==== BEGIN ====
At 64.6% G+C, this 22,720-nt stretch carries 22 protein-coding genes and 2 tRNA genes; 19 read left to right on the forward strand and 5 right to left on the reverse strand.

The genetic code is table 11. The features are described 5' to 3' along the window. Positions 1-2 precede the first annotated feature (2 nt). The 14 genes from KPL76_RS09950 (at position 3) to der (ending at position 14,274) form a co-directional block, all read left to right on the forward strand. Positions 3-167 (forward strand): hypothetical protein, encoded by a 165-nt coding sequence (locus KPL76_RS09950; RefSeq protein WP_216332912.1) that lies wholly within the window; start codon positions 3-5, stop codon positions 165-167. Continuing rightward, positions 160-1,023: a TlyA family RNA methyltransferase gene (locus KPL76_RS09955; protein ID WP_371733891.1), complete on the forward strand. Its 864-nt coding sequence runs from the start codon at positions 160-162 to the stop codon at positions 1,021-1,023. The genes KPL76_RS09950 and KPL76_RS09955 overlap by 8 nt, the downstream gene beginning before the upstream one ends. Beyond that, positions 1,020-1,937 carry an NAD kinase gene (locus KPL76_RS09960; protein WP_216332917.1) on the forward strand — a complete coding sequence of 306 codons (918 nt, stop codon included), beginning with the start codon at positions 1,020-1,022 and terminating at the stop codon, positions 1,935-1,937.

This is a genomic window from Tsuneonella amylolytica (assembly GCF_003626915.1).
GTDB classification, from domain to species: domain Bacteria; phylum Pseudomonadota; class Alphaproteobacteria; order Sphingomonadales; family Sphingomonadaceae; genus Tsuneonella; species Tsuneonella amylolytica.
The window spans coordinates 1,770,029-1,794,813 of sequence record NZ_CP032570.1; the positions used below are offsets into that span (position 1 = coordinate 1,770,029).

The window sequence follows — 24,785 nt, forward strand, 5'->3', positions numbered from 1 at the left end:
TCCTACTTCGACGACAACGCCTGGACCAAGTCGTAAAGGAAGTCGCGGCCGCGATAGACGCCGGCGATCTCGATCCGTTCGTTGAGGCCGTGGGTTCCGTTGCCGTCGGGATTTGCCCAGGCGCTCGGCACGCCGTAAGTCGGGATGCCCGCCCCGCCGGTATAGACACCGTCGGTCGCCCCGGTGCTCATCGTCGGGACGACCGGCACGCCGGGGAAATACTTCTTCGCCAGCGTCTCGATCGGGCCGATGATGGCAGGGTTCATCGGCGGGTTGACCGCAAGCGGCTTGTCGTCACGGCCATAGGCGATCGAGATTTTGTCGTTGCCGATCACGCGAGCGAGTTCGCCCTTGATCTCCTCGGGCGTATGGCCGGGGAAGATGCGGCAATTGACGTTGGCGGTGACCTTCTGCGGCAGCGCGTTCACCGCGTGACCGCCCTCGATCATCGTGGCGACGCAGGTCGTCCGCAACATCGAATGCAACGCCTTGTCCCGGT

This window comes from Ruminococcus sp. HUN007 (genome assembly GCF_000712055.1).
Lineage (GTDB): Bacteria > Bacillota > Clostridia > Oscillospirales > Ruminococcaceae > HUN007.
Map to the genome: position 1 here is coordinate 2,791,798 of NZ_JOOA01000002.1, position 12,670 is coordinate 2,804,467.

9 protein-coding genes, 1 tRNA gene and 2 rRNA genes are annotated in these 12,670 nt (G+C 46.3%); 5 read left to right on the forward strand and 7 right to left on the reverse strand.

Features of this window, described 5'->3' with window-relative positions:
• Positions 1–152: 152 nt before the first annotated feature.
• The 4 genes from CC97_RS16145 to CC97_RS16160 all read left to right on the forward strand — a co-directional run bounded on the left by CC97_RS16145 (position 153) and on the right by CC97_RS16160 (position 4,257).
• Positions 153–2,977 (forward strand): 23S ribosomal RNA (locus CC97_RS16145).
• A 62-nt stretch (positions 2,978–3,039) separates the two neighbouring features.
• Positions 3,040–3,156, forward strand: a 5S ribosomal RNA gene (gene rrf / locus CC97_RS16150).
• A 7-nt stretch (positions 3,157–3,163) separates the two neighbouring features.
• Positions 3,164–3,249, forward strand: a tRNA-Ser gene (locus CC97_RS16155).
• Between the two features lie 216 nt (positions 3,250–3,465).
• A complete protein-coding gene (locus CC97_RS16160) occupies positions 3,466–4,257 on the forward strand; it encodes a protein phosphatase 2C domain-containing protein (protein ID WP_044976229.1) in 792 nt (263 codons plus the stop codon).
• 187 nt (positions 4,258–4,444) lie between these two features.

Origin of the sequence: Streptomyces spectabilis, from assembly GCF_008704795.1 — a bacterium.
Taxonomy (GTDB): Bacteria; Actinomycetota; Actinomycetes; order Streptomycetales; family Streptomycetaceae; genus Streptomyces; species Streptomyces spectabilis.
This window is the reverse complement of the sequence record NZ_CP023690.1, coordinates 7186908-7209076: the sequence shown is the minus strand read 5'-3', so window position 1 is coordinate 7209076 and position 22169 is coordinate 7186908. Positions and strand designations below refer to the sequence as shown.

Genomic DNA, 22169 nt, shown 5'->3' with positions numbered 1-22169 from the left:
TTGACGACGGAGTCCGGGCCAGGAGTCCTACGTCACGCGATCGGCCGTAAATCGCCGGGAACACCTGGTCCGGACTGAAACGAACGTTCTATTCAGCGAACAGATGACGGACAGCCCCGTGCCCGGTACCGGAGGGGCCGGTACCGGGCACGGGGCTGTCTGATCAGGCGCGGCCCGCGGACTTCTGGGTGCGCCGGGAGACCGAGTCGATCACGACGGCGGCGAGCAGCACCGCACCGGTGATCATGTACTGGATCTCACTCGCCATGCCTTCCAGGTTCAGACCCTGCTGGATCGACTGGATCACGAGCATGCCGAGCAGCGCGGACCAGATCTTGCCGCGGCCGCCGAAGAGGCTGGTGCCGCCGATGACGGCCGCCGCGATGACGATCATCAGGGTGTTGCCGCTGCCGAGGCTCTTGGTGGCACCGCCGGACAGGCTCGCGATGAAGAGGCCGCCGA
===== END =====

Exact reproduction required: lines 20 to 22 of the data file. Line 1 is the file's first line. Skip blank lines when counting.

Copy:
• Between the two features lie 216 nt (positions 3,250–3,465).
• A complete protein-coding gene (locus CC97_RS16160) occupies positions 3,466–4,257 on the forward strand; it encodes a protein phosphatase 2C domain-containing protein (protein ID WP_044976229.1) in 792 nt (263 codons plus the stop codon).
• 187 nt (positions 4,258–4,444) lie between these two features.